After 40 days and more than 1,600 miles under Antoinette's keel since departing Seattle, I have officially completed the Inside Passage. I made it to Skagway a couple days ago and have been busy preparing for the next leg of my journey while waiting out weather. After Laura and Charlie's departure a bit more than week ago, I remained in Glacier Bay for a couple days taking care of various projects aboard Antoinette that I had not yet been able to attend to including the installation of a new transducer that FINALLY arrived. Despite strong westerlies, the weather in Glacier Bay remained stunningly beautiful with the entirety of the Fairweather Range visible from Bartlett Cove.
With freshly clean laundry, I departed Glacier Bay last Wednesday afternoon to make the easy 30 nm hop over to Hoonah. Hoonah, located on the north side of Chichagof Island, is the largest Tlingit village in Southeast Alaska and is the best anchorage in the vicinity of the entrance to Glacier Bay. To my amazement, about an hour after entering the Icy Strait, my boat was swarmed by a massive pod of killer whales not far from Point Adolphus. There were dozens of whales moving slowly with their calves and I could not pass up the opportunity to turn around and follow them. I quietly drifted with them for more than two hours as they swam west into the southern passage around Lemesurier Island. A few curious orcas repeatedly swam right past no more than a boat length away. One female swam directly toward Antoinette and passed directly under her transom, mere feet below the surface! It was an incredible experience that I will never forget as long as I live.
By the time the blackfish were gone, the sun had dipped over the horizon and the Icy Strait became a rather dark place, but Bob (the autopilot) and my chart plotter kept us on course. We made a GPS approach into Hoonah and I finally dropped the hook in a small cove just south of Hoonah around 2am. Heavy rains followed me into off the Icy Strait and I spent the following day hunkered down in Hoonah avoiding the awful conditions out on the water. The locals were friendly and their beer was cold, I couldn't ask for much more. The sun returned Friday afternoon and I took the opportunity to stretch my legs by exploring the village and taking a walk out to nearby Cannery Point. Before I knew it, another day had lapsed and it was time to get serious about planning the rest of my trip. The following day I reprovisioned and set out for Swanson Harbor, located at the southern end of the Lynn Canal. With decent westerlies still blowing, I made good time and tied up at the public use float in the Harbor.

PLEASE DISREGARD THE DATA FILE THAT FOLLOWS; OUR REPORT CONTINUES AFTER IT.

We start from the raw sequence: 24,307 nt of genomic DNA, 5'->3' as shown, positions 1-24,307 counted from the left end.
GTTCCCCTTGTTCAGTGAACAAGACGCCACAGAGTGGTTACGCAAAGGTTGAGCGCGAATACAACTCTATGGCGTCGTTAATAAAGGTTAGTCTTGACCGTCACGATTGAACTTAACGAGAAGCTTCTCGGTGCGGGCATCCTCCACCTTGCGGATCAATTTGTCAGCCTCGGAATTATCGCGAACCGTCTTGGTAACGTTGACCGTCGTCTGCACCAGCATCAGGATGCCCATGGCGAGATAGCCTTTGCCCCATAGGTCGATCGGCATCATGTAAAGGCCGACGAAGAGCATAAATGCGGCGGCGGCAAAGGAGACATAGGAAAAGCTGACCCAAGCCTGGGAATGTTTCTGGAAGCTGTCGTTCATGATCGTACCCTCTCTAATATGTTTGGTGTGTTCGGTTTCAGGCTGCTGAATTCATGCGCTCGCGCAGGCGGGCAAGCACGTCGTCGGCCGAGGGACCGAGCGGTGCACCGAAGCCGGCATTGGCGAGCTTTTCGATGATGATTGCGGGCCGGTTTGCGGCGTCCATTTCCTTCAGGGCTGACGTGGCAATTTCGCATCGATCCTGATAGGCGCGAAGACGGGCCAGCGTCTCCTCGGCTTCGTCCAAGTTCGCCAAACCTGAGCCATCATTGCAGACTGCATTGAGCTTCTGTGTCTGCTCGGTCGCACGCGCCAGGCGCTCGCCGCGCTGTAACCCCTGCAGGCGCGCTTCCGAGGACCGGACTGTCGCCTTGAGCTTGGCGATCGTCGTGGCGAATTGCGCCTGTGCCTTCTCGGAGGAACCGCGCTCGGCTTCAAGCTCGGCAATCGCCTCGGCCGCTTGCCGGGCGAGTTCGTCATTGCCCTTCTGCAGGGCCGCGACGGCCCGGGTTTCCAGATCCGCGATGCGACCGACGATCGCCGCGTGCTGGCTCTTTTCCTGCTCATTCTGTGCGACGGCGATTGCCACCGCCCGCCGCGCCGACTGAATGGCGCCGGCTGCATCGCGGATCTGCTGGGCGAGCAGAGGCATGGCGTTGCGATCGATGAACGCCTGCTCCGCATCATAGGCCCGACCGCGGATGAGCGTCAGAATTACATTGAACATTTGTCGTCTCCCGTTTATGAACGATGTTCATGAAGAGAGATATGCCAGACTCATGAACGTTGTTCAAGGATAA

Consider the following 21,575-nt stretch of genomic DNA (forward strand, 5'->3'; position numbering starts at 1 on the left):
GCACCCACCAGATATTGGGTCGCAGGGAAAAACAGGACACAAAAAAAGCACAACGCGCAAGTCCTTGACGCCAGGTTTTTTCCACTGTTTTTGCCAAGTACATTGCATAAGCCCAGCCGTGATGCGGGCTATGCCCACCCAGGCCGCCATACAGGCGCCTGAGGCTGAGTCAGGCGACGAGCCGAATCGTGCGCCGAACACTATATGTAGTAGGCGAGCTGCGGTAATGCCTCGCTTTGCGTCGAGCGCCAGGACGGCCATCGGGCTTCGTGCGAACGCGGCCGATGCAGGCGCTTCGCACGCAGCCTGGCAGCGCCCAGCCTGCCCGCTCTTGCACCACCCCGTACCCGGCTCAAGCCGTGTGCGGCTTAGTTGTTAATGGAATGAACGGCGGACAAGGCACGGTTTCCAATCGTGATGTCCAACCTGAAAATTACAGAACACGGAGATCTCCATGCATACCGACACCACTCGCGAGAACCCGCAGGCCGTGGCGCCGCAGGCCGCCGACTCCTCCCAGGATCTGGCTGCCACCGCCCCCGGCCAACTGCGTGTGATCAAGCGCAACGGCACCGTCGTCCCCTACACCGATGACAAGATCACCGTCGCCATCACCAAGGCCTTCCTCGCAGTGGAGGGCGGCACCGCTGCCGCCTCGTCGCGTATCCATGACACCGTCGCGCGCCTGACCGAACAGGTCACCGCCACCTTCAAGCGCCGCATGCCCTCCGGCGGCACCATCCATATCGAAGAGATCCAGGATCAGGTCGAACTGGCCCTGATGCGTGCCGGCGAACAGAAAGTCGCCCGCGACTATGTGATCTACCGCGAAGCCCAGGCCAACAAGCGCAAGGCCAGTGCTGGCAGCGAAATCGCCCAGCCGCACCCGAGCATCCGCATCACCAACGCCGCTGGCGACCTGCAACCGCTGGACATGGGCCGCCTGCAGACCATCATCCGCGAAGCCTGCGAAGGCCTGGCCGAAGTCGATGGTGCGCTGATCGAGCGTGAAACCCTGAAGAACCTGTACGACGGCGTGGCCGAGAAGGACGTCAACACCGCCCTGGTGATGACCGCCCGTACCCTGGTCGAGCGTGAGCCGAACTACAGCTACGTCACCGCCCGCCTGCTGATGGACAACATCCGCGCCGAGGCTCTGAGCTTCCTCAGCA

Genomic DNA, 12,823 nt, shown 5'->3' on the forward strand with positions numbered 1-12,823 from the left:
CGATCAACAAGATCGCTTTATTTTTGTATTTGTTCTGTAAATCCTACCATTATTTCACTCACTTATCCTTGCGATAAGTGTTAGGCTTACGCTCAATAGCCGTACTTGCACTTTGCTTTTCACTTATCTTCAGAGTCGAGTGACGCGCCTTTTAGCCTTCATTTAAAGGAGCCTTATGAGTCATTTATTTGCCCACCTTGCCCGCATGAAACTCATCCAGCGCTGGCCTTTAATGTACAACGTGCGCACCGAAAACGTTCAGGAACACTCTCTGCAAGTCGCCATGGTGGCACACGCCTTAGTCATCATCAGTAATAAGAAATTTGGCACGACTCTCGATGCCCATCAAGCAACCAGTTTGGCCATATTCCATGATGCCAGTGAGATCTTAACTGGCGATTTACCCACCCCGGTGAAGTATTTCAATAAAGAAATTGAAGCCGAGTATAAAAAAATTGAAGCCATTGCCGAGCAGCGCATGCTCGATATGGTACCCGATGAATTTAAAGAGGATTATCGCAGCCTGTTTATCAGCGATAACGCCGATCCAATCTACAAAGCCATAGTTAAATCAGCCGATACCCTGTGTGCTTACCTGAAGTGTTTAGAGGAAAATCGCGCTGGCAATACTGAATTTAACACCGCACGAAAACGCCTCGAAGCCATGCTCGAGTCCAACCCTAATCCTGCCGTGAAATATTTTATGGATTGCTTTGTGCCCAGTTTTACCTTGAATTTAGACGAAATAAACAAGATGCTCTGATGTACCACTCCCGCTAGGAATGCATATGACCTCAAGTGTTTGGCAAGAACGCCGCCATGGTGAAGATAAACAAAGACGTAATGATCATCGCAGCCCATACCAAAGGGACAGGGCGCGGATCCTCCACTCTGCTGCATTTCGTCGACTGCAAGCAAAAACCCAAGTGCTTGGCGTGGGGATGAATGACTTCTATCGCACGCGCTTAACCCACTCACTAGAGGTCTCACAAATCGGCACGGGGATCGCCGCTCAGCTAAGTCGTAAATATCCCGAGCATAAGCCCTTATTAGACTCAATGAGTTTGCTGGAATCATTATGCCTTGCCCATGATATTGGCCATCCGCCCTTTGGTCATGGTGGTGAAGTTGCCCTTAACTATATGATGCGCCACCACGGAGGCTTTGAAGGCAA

I set out early Sunday morning to take advantage of the flood tide up the Lynn Canal. Lucky for me, the winds had shifted to southerlies and I was able to get a spinnaker up for the first time on this trip. With 20 knots of wind on the stern and a following sea, Antoinette screamed up the Lynn Canal and the miles ticked away, albeit with a lot of swearing from her singlehanded captain as he wrestled with kite to keep it well behaved. The only anchorage without a leeward shore that night was on the western side of Sullivan Island. I crashed hard that night, harder than I had in a very long time, despite Antoinette pitching and rolling in 15 knots of wind. With a little extra chain set out, my fancy Rocna anchor didn't even budge.
The southerlies grew stronger as I continued up the Lynn Channel Monday morning and with them came rain. A small craft advisory was in effect so I thought it best not to tempt fate with the spinnaker and chose instead to pole out the genoa. While moving the whisker pole over on a gybe, I lost one of my favorite hats to the sea. Winds were 25 knots sustained gusting to 30 by the time I made it Skagway early that afternoon and I was happy the harbor master had room for me to tie up in the marina. During the Klondike Gold Rush of the the late 1890's, more than 100,000 prospectors landed in Skagway. Today, despite it being one of the major destinations for the cruise ships, Skagway's rich history is remarkable accessible, thanks in large part to the National Park Service. Strong southerlies have persisted since my arrival in Skagway but have now begun to diminish. From here I will return to the Icy Strait backtracking past Hoonah into the Cross Sound. From there I will sail out to the open ocean where I will turn south and head for Sitka.